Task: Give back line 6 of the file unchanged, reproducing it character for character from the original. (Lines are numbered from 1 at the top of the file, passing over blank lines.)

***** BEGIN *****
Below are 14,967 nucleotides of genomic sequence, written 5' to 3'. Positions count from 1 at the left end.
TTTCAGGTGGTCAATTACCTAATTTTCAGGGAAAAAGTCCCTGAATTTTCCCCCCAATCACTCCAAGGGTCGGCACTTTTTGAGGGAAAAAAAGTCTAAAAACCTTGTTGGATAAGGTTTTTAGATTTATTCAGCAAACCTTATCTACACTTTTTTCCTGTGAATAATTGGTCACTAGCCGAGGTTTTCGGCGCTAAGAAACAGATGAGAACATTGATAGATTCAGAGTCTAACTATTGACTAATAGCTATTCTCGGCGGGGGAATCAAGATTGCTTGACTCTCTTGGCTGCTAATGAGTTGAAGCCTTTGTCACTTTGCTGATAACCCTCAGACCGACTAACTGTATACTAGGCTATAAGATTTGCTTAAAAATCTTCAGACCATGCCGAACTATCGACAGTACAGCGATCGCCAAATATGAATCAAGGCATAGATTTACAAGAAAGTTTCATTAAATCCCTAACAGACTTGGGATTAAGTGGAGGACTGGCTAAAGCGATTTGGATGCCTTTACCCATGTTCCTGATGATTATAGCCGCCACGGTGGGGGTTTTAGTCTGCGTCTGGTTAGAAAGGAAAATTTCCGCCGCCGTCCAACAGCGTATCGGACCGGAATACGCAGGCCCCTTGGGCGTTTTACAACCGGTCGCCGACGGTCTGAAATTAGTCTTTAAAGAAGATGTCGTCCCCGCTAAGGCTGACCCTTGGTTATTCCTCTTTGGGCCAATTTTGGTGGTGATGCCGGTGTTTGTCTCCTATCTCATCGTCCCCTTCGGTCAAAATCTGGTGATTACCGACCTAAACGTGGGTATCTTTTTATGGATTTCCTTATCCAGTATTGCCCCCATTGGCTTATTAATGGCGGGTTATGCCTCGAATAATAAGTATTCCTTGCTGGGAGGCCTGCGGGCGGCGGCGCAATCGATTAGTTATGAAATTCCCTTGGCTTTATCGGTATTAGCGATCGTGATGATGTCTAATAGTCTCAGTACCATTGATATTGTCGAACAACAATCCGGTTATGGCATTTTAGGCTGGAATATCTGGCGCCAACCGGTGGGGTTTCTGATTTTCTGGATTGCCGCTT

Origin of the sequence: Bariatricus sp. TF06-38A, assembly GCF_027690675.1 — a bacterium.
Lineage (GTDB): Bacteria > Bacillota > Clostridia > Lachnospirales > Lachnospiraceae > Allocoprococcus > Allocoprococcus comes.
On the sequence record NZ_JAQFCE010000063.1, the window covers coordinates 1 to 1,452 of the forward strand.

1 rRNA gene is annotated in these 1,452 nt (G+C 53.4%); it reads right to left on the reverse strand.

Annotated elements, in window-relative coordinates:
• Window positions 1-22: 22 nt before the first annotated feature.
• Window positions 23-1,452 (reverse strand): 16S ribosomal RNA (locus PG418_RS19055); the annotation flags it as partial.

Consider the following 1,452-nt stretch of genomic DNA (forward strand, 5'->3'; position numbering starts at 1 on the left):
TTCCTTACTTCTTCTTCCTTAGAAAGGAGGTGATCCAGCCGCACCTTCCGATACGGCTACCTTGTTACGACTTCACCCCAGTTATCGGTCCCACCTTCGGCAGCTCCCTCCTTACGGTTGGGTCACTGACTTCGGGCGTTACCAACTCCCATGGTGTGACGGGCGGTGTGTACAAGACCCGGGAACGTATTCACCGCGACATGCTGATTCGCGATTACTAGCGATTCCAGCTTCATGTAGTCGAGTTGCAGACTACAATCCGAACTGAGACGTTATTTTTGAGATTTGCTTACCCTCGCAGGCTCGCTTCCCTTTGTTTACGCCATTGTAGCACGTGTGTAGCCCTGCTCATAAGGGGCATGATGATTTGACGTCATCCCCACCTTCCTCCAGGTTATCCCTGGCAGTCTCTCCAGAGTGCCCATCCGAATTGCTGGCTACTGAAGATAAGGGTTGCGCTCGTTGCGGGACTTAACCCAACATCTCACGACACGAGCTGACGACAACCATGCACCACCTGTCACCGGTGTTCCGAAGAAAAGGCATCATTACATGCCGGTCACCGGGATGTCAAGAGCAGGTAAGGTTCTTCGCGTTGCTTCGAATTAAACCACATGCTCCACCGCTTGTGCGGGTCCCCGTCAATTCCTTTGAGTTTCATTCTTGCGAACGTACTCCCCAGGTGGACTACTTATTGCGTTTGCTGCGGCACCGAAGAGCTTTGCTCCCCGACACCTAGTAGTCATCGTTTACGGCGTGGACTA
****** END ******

1 rRNA gene is annotated in these 1,452 nt (G+C 53.4%); it reads right to left on the reverse strand.